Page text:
At the PARI Hypersonics Advanced Manufacturing Technology Center (HAMTC), from left: Nate Humbert, lead additive manufacturing engineer, GE Additive; Will DeVerter, aeronautics and astronautics graduate research assistant; Gregg Lubas, HAMTC processing engineer; Nick Strahan, HAMTC senior test engineer. Here they examine dimensional tolerances of a completed X Line print with calipers. This printer, used for large-scale metal manufacturing, has been instrumental in the group’s scramjet work. (Image: Purdue/Charles Jischke)

A scramjet is a supersonic combustion ramjet—an engine that enables aircraft to travel at Mach 5 speeds and beyond. It’s expensive, and time-consuming, to 3D print scramjets for testing, and small, scaled-down versions, which are printed in individual parts and assembled, are usually all that’s possible for applied research labs with AM capabilities. But a team at the Purdue Applied Research Institute (PARI) is using its advanced 3D printing equipment to fabricate a full-scale, operational scramjet prototype, funded by the Office of the Secretary of Defense Manufacturing Science and Technology Program. Researchers in PARI’s Hypersonic Advanced Manufacturing Technology Center (HAMTC), believe their design could lead to more efficient and affordable prototyping and manufacturing for the hypersonics industry.

According to PARI’s President and CEO Mark Lewis, while scramjets are still fairly new, they “are generally regarded as the best way to power a missile or aircraft through the atmosphere at speeds above five times the speed of sound.” The principle is simple, but the design is very complex, which is why AM has been helpful. PARI also houses the Hypersonics and Applied Research Facility (HARF), which offers a “one-stop shop” for advanced manufacturing innovations that can eventually be transitioned to the defense industry—like the scramjet prototype. The team uses a GE Concept Laser X Line 2000R to reduce the number of parts and weight of the prototype, while still accomplishing the necessary functionality and geometric complexity. The prototype also serves as a test bed for new technologies and experiments, integrating PARI’s manufacturing capabilities with the high-speed propulsion test facilities at the adjacent Maurice J. Zucrow Laboratories.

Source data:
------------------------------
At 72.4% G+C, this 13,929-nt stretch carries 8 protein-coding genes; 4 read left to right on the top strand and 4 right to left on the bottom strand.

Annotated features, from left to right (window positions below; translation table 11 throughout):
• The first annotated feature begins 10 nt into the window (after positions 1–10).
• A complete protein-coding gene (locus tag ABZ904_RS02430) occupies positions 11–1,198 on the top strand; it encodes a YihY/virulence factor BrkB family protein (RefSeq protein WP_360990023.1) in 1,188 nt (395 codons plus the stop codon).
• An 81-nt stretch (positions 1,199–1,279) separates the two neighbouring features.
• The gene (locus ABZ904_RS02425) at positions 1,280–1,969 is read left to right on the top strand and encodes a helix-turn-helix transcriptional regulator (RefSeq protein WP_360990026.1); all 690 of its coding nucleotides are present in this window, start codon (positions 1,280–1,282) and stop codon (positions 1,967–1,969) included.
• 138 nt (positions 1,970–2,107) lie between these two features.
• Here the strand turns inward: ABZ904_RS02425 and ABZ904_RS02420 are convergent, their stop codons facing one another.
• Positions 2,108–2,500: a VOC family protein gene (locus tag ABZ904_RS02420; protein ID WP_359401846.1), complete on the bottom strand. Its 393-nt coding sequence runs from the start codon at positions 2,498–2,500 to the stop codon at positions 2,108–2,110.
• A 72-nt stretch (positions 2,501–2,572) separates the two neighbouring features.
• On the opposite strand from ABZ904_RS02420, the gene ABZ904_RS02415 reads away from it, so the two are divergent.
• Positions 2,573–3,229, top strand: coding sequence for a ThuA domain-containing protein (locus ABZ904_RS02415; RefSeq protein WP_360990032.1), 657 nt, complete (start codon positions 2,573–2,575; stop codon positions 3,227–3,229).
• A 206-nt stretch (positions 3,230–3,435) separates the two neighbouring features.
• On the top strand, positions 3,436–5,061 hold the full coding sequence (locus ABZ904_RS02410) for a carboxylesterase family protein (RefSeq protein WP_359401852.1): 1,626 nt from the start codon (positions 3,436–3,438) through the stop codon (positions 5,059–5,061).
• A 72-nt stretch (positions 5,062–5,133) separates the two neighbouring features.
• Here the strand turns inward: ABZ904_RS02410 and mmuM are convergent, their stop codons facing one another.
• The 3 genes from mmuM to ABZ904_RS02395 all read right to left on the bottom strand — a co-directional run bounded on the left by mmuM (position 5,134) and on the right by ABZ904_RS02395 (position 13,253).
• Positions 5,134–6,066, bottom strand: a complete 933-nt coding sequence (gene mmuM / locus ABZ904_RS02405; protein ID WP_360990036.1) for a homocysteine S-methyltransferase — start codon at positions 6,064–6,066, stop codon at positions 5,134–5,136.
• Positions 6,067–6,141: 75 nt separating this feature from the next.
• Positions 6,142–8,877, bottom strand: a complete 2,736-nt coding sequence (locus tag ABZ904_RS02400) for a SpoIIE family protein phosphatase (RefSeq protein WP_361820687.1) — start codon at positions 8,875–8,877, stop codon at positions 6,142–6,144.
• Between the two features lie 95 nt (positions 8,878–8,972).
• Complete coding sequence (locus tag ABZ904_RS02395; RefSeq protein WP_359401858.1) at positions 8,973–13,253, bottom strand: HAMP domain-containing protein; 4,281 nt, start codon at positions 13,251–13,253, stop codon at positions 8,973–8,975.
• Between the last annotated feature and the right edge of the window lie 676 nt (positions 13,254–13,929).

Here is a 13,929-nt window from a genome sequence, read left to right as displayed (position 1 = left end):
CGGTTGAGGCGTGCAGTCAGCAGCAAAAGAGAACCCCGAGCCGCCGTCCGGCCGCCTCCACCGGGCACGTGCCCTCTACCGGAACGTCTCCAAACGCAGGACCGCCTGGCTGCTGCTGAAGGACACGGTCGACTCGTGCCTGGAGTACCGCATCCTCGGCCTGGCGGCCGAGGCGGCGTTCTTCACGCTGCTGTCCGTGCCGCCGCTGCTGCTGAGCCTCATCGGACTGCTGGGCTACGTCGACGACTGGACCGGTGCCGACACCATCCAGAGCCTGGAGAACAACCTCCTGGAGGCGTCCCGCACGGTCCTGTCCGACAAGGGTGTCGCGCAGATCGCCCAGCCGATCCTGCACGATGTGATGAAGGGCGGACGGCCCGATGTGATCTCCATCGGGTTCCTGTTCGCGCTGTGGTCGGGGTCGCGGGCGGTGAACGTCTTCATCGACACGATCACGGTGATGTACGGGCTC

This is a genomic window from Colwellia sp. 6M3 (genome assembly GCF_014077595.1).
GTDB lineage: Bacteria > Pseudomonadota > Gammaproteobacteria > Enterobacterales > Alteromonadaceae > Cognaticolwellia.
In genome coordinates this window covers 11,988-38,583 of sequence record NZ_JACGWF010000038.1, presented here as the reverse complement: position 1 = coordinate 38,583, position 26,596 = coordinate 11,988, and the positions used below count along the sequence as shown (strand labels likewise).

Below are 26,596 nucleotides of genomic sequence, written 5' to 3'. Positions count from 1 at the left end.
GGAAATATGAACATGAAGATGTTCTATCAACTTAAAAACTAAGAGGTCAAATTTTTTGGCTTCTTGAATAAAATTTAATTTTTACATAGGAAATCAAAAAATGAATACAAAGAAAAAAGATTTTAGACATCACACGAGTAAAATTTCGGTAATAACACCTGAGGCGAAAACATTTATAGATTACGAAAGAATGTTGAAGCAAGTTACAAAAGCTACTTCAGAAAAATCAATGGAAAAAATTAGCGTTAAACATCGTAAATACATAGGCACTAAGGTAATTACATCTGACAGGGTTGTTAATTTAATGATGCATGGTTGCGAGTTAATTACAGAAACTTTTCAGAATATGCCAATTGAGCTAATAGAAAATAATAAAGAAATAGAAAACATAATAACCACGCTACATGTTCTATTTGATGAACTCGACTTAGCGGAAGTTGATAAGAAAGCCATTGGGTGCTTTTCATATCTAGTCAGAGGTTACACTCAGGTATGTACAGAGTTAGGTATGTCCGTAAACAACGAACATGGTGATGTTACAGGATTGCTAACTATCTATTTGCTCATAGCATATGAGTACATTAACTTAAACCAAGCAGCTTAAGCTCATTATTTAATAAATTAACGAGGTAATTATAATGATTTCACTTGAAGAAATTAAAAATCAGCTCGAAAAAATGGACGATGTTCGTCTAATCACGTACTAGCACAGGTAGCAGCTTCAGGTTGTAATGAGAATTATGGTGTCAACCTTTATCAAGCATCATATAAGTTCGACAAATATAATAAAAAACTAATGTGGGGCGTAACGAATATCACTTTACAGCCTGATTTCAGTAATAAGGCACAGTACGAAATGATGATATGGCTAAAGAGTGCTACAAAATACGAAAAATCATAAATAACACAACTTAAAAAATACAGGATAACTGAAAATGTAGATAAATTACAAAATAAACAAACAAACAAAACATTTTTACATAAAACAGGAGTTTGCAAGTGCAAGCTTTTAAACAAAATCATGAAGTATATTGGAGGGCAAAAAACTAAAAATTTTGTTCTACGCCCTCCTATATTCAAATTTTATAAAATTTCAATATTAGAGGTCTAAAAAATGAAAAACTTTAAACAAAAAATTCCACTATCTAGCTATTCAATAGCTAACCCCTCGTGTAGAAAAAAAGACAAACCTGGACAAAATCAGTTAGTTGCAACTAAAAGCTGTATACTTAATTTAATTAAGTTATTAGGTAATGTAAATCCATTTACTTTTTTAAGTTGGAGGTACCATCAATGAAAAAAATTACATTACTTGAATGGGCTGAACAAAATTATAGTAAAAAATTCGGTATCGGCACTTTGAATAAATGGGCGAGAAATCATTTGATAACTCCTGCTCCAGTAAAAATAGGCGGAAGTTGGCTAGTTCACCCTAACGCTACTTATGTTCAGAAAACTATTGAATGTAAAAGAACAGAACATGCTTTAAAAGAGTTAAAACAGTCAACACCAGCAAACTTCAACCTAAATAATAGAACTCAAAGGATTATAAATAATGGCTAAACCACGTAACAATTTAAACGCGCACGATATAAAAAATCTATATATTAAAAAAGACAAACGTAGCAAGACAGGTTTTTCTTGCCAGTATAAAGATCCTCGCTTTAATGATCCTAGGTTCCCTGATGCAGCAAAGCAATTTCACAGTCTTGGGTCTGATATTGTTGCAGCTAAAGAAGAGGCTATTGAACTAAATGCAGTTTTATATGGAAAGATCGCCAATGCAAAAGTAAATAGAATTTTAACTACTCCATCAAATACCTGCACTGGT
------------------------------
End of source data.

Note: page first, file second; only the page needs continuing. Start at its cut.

Stratasys Softwares Gets More Efficient with New GrabCAD Packages

Stratasys has launched two new packages for its GrabCAD software, which should reduce costs and improve efficiency for 3D printing. The first of these is a new version of GrabCAD Print Pro for PolyJet 3D printing, which builds on the success of the previous version for FDM and SAF. The software offers manufacturers advanced capabilities for more large-scale 3D printing, and also has features that support workflow automation. The second new package is GrabCAD Streamline Pro, which can make it easier to manage a fleet of printers and, thus, scale up production. It’s a comprehensive workgroup suite, powered by GrabCAD Print to enable the integration of Stratasys printers with GrabCAD software partners and users’ business systems. Features include advanced dashboards and analytics for AM managers, real-time monitoring and customizable alerts, automatic estimation and build preparation, cybersecurity capabilities, open APIs, and more.

“Our software provides essential capabilities for scaling up additive manufacturing workflows. We are connecting users with a centralized platform, giving them more information to make data-driven decisions and providing them with the precision and detailing that can only come from additive manufacturing,” said Victor Gerdes, Vice President, Software, Stratasys. “Throughput, efficiency and applications are key to manufacturing, and these GrabCAD software packages will further advance adoption of additive manufacturing by delivering measurable results that display real business value.”

1000 Kelvin’s AMAIZE Available as Plug-In for Autodesk Fusion

1000 Kelvin develops artificial intelligence (AI) co-pilots for additive manufacturing, and commercially launched its signature AMAIZE platform at Formnext 2023. At AMUG 2024, it announced that AMAIZE is now available as a plug-in for the Autodesk Fusion CAD/CAM software platform. AMAIZE uses machine learning models, informed by physics and manufacturing data, to efficiently predict any design or printing issues, and then output optimal files for successful prints. This means that users can get rid of physical, time-consuming trial and error cycles, and take on more complex parts. The platform is especially helpful for precision additive manufacturing companies that are dealing with an aging workforce and rising costs.

“One of AI’s greatest benefits is its ability to simplify complex processes, expanding access to powerful technology beyond a small circle of domain experts. By automating the setup and programming of industrial-grade print processes, 1000 Kelvin’s AI, integrated with Autodesk Fusion in the cloud, unlocks the opportunity for a much broader pool of professionals to be successful with additive manufacturing,” said Stephen Hooper, Autodesk Vice President, Design & Manufacturing Product Development. “I’m very excited to be offering AMAIZE to Fusion users.”

You can download AMAIZE from the Autodesk App Store here.